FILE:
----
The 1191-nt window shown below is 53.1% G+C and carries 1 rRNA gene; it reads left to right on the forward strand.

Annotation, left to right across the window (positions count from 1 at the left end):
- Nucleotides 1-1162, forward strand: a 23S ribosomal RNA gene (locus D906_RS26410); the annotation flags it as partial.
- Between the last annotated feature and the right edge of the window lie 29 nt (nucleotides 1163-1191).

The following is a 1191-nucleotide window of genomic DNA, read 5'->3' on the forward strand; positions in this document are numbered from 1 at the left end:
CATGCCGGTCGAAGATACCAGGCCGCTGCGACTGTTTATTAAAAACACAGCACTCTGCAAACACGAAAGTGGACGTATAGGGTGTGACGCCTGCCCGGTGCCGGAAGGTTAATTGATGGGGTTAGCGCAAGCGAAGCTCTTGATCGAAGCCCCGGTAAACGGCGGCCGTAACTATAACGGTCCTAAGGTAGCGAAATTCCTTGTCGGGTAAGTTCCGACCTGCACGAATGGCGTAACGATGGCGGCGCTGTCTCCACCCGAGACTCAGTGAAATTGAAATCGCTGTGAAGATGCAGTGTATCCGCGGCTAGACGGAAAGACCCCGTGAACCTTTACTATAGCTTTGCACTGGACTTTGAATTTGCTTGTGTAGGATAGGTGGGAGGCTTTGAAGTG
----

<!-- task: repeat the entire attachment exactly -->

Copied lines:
The 1191-nt window shown below is 53.1% G+C and carries 1 rRNA gene; it reads left to right on the forward strand.

Annotation, left to right across the window (positions count from 1 at the left end):
- Nucleotides 1-1162, forward strand: a 23S ribosomal RNA gene (locus D906_RS26410); the annotation flags it as partial.
- Between the last annotated feature and the right edge of the window lie 29 nt (nucleotides 1163-1191).

The following is a 1191-nucleotide window of genomic DNA, read 5'->3' on the forward strand; positions in this document are numbered from 1 at the left end:
CATGCCGGTCGAAGATACCAGGCCGCTGCGACTGTTTATTAAAAACACAGCACTCTGCAAACACGAAAGTGGACGTATAGGGTGTGACGCCTGCCCGGTGCCGGAAGGTTAATTGATGGGGTTAGCGCAAGCGAAGCTCTTGATCGAAGCCCCGGTAAACGGCGGCCGTAACTATAACGGTCCTAAGGTAGCGAAATTCCTTGTCGGGTAAGTTCCGACCTGCACGAATGGCGTAACGATGGCGGCGCTGTCTCCACCCGAGACTCAGTGAAATTGAAATCGCTGTGAAGATGCAGTGTATCCGCGGCTAGACGGAAAGACCCCGTGAACCTTTACTATAGCTTTGCACTGGACTTTGAATTTGCTTGTGTAGGATAGGTGGGAGGCTTTGAAGTG